Abilify Lawsuit Over Compulsive Gambling Settles for Undisclosed Amount

Three plaintiffs claiming that the drug Abilify made them gamble compulsively have settled their case for an undisclosed amount. The case was slated for trial in June in Pensacola, Florida.

The multidistrict litigation against the drug maker includes 808 cases, according to court records. Bristol-Myers Squibb and Otsuka, a Japanese drugmaker, have been named as defendants. Bristol-Myers Squibb marketed the drug in the United States until 2013.

Details of the settlement have not been made public, but it is believed to involve a payment to the plaintiffs from the defendants.

The three plaintiffs include Jennifer Lilly, Fanny Lyons and David Viechec.

Lilly’s case was scheduled for trial in late August. She claims to have taken Abilify between 2003 and 2016. Her claim includes unspecified gambling and losses, including the loss of her ability to earn income.

Lyons began taking the drug in January 2009 and shortly after, began gambling compulsively. Her gambling stopped after she stopped taking the drug in 2014. She claims that she has lost more than $75,000.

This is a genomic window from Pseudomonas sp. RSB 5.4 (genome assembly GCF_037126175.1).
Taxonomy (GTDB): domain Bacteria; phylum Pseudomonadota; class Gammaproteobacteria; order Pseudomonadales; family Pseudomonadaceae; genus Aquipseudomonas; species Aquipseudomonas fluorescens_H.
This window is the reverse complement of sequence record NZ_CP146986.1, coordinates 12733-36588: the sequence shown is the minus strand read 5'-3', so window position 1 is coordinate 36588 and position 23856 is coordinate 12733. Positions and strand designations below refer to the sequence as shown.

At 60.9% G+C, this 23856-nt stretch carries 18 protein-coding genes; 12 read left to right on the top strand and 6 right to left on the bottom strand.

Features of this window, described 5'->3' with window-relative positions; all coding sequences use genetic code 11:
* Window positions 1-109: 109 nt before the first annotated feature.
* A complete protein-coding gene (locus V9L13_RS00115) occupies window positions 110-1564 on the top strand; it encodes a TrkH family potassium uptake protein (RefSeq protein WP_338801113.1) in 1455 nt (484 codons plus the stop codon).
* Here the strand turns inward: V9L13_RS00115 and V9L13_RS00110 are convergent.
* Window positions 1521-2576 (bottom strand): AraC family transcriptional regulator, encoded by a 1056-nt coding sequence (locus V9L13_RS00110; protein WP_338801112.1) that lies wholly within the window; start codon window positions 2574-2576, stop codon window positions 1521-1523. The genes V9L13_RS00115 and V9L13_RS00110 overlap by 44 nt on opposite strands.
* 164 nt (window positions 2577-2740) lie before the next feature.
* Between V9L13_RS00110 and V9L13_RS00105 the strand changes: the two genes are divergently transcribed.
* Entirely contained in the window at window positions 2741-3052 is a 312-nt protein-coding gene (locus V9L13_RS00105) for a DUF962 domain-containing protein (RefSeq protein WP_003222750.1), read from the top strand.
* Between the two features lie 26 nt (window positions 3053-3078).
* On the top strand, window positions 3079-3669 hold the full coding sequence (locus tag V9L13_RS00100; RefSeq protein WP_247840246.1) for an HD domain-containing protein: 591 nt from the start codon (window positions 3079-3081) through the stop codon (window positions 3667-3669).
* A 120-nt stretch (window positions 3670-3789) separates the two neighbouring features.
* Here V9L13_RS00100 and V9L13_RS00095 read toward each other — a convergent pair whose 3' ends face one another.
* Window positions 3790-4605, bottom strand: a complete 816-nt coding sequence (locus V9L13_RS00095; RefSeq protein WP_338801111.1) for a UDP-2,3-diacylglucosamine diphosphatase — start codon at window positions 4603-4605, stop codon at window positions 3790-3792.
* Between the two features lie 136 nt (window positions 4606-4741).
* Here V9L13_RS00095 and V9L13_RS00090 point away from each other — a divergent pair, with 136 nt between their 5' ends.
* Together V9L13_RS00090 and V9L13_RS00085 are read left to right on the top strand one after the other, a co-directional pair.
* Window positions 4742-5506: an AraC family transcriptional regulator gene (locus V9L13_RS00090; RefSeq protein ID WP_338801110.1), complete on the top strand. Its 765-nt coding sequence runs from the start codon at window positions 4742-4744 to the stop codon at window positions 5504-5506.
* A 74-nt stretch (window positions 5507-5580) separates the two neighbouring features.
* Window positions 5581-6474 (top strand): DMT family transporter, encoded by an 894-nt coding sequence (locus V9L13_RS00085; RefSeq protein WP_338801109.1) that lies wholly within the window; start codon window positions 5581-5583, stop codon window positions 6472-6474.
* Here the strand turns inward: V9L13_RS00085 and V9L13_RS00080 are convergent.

Viechec was prescribed Abilify from 2012 through 2016. He claims to have also lost more than $75,000 from compulsively gambling.

The order by U.S. District Judge M. Casey Rodgers states that defendants must pay “settlement proceeds” to the plaintiffs within 30 days. Plaintiffs must then sign releases and an agreement to dismiss the cases.

Abilify, introduced in 2002, was generating $8 billion a year by 2013. It became the top-selling drug in the United States the next year. But sales declined in 2015 when generic versions of the medication were approved.

Abilify is designed to treat psychiatric conditions, including schizophrenia, bipolar disorder and depression. Off-label uses included dementia, anxiety and PTSD.

The drug then became linked with compulsive side effects, primarily sex, gambling and shopping.

In 2016, a gambling warning was added to the drug.